Posts Tagged ‘bureaucracies’

A Major Reason for the Ridiculously Increasing Costs of a College Education

August 5, 2016

There have been previous healthy memory blog posts about the inexcusable increases in the costs of a college education.  Instead technology should be seriously reducing these costs.  With respect to public institutions, significant decreases in support from states provides a partial reason, but no justification.  University presidents once were supplied with a house on the campus and a reasonable stipend.  But today at the prestigious universities presidents expect mega millions. Even at non-prestigious universities, not just six figures, but well up into six figures seems to be the norm.

A book by James R. Flynn, the James Flynn who identified IQ inflation and a continuing need to recalibrate the IQ quotient, has written a book, “How to Improve Your Mind:  Twenty Keys to Unlock the Modern World,” that offers some profound insights into this problem. He has identified a flow of power from the academics, who do the actual teaching and research, toward he administrative center.  Flynn laments that gone are the days when Deans were elected by academics from their number who, if they wanted a second term, had to stand for re-election.  So the salaries of both presidents and deans are grossly inflated.  The fundamental problem is that the administration controls basically all the power, which, of course, includes funding.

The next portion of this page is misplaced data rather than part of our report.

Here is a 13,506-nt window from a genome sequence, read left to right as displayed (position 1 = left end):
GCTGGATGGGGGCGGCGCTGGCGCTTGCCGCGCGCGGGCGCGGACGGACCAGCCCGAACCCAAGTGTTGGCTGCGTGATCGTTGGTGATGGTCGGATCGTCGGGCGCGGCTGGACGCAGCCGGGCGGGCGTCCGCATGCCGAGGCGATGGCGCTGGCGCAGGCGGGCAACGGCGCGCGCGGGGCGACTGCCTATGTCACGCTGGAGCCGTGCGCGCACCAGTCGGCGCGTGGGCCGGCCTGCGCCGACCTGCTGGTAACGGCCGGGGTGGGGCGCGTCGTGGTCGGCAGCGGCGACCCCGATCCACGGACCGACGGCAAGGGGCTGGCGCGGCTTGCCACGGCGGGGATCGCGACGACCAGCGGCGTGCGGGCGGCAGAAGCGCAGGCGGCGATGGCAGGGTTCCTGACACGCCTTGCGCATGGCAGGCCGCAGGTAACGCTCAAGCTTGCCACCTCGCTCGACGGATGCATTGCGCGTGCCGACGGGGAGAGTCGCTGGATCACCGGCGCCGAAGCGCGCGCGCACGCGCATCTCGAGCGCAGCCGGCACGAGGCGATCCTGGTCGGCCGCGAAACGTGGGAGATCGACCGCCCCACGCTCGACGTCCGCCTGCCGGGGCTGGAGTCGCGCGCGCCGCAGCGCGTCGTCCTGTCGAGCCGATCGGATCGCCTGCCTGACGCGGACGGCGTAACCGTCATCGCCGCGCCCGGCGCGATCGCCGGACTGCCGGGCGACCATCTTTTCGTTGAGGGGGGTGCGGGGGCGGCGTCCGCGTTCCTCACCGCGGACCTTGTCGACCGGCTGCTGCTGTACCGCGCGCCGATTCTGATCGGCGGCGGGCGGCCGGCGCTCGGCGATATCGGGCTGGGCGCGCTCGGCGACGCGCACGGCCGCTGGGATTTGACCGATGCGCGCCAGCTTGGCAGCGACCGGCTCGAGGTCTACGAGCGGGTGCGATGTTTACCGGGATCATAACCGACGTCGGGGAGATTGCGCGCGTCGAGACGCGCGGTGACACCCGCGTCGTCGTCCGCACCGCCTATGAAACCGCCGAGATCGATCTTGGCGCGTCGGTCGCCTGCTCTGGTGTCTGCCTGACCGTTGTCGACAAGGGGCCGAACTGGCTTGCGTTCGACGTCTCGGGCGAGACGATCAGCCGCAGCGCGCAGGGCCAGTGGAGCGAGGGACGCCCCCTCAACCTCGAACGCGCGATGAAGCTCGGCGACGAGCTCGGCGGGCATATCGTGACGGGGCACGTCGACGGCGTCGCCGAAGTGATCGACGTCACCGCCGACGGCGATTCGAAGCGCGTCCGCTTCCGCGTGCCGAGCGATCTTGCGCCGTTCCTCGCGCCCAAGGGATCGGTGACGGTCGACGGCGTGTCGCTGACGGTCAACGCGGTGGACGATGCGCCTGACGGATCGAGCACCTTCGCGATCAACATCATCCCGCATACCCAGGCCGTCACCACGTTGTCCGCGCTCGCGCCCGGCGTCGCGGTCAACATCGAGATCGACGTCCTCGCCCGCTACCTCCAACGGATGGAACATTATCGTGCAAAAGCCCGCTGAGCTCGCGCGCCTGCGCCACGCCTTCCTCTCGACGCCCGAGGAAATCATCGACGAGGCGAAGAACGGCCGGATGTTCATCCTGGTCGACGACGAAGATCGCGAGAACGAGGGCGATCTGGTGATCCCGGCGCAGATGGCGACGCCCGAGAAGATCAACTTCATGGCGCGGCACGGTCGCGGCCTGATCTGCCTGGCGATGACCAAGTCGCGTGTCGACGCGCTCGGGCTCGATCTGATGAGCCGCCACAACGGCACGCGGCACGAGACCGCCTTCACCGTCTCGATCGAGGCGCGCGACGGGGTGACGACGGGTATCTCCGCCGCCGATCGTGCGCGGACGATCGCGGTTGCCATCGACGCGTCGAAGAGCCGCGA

C. Northcotte Parkinson, the author of the famous Parkinson’s Law, “Work expands as to fill time available for its completion” made a highly insightful study of bureaucracies.   Bureaucracies grow and feed upon themselves without providing benefit to the organizations they are supposed to be supporting.  Indeed, they can be decreasing the effectiveness of the organizations they are supporting.  At the last place I worked, I estimated that the efficiency of the organization would be increased if the correct percentage of the staff were eliminated.

The same is true of colleges and universities.  Administrations have been growing at the expense of working academics and students.  Moreover, as it is the administrations who have the power and control the pursestrings, if budget cuts are required, they are made at the expense of the academics and the students.  They will reduce research support fire faculty and make higher reliances on graduate students and adjunct faculty.

The problem with providing student financial aid is that colleges and universities simply adjust tuition and their various special fees, and likely expand the bureaucracy.  The only agency here that can effect the situation is the government.  The government can tie increased funding to cuts specifically in the administration.  If this is done, then it is likely that not only costs will go down, but the administrations will become more effective as they will have reduced themselves from unnecessary burdensome bureaucracy.

© Douglas Griffith and healthymemory.wordpress.com, 2016. Unauthorized use and/or duplication of this material without express and written permission from this blog’s author and/or owner is strictly prohibited. Excerpts and links may be used, provided that full and clear credit is given to Douglas Griffith and healthymemory.wordpress.com with appropriate and specific direction to the original content.